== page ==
An hour or so in and Jonny is briefly left alone onstage, armed only with his electric guitar, still playing at the same rate of truth and passion as if the band were behind him, keeping the atmosphere and tempo of the show at its most constant intense point. His vocal is beautifully strong and northern, placing such emphasis on a broad accent that we can all connect with in this part of the world, which gives every song that extra alluring edge of charisma and magnetism. The band eventually reconvene and continue with the same grit that has surrounded the show so far. The highlights are the famous older songs such as ‘You Stole the Sun’ that teasingly appears to end but carries on for further choruses, appeasing the crowd’s will to soar and scream. The timeless ‘Strife’, debut single, ‘She’s A Weapon’, ‘Lucy the Castle’, and ‘We Are Us’ are highlights from the first album. ‘Ride’ from the new album, (available free to download via the web site) is also received exceptionally well. In truth, no song on the set is left wanting. This particular crowd embrace everything thrown at them, as if the band had been given a licence to really cut loose, spiral out of control and play at the pace and liveliness the welcome back show deserved.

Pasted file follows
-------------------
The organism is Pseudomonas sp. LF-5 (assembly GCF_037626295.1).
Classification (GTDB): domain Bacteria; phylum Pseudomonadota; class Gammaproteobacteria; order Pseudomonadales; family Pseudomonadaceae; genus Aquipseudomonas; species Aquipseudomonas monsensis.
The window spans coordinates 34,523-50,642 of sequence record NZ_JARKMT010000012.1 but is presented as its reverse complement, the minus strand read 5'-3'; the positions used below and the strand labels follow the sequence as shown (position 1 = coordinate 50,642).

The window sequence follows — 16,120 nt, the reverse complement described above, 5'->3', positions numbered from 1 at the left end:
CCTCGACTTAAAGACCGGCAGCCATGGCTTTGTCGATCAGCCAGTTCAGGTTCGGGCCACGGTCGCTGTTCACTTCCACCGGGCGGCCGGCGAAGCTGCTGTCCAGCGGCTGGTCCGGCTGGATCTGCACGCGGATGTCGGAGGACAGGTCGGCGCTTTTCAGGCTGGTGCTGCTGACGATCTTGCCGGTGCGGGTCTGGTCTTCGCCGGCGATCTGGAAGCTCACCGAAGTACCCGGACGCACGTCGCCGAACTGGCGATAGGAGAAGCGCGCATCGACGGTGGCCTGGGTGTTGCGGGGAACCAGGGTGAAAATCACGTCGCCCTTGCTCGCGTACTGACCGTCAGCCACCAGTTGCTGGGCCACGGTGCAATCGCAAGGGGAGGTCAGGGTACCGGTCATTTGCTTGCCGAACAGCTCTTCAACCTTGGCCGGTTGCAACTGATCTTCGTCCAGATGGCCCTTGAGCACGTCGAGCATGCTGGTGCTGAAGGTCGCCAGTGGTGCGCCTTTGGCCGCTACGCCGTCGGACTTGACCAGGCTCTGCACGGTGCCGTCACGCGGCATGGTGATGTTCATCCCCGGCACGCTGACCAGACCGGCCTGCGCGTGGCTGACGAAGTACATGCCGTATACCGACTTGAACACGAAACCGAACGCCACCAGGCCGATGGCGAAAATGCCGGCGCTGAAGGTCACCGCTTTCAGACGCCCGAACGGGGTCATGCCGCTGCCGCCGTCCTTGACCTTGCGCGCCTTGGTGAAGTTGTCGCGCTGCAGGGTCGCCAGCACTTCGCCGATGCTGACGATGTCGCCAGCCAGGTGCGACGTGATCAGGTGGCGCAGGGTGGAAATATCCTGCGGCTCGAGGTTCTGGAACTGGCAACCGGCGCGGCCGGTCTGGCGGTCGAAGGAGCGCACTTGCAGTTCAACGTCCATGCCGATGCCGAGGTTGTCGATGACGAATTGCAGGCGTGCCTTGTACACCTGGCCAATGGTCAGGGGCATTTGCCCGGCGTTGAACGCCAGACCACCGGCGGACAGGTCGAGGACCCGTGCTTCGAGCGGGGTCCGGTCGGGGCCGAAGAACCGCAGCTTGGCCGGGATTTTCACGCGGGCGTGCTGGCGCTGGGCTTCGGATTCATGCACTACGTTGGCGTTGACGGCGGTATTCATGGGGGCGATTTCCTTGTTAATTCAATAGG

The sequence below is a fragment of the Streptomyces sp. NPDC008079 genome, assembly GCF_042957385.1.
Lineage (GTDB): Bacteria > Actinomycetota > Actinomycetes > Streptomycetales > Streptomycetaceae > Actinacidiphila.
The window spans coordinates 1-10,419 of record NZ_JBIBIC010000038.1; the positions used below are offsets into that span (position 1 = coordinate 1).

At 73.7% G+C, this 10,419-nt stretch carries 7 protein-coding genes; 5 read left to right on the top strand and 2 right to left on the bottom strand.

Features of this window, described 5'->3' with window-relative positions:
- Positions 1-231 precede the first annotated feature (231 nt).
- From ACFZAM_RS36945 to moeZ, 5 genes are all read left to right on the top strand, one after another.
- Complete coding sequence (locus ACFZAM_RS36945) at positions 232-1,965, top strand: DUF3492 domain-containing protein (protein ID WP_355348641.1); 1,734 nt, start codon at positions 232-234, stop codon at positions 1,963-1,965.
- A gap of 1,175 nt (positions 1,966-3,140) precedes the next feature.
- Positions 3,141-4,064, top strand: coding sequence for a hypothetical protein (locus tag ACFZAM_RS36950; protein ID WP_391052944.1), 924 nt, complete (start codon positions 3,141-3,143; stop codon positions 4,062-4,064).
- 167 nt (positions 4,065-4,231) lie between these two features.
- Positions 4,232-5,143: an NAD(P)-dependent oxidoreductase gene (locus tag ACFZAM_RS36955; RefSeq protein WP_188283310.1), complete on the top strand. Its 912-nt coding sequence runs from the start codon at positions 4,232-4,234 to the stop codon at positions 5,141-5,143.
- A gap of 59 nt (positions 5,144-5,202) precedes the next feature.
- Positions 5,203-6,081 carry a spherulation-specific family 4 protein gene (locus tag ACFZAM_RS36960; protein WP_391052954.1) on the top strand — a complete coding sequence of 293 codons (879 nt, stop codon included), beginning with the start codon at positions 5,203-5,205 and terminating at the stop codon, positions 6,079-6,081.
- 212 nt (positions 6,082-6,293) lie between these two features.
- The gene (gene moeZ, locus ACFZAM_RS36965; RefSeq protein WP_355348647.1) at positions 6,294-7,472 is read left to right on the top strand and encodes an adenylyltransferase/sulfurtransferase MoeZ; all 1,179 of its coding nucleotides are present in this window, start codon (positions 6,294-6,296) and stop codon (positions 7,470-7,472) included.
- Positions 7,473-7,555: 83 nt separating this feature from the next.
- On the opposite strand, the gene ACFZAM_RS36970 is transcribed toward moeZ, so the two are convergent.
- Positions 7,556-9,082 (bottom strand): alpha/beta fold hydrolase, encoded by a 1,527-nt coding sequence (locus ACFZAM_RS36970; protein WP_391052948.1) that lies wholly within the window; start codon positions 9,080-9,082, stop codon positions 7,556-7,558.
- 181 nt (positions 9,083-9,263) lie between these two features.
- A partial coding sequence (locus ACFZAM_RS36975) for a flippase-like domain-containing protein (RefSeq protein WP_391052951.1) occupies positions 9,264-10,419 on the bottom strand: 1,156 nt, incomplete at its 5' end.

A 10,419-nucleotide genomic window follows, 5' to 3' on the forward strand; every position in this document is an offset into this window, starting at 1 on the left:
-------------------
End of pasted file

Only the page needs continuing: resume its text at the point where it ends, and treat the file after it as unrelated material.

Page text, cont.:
The band abruptly leave at the end, no need to make a huge song and dance about their exit, it’s just a job well done, a massive statement of intent to tell the world, we’re fuckin’ back, deal with it! If they were a football team, other teams would be mightily scared of this performance. The only concern came from the band themselves as they felt the volume of the vocals were too low throughout, but with a highly charged crowd screaming every lyric, it would’ve been hard to drown out even if the volume had been turned “up to 11” as they say in ‘Spinal Tap’. The intensity and rawness of their instruments were certainly not too low, and that contributed to the night being a resounding success. Although musicians strive for perfection, I don’t think the fans felt the same frustrations as they were completely absorbed into the music. Once the lights flickered back on and the adrenaline wavered as we shuffled out, the question is what’s the perception of a band unwilling to be remembered as once supporting the great ‘Oasis’? Personally, I think I’ve just witnessed something extremely rare and special, which has apparently been the cornerstone of previous ‘Twisted Wheel’ gigs. This is potentially the band to unite the people of Manchester and the UK, a natural progression to fill the void left by ‘Oasis’ in the mid 2000s, which should’ve happened years ago. ‘Arctic Monkeys’ are the main UK act to do so and there are similarities between them and ‘Twisted Wheel’, but I can’t help but think that the face and course of British music could’ve changed if this had happened sooner or continued to gather the momentum from 2009.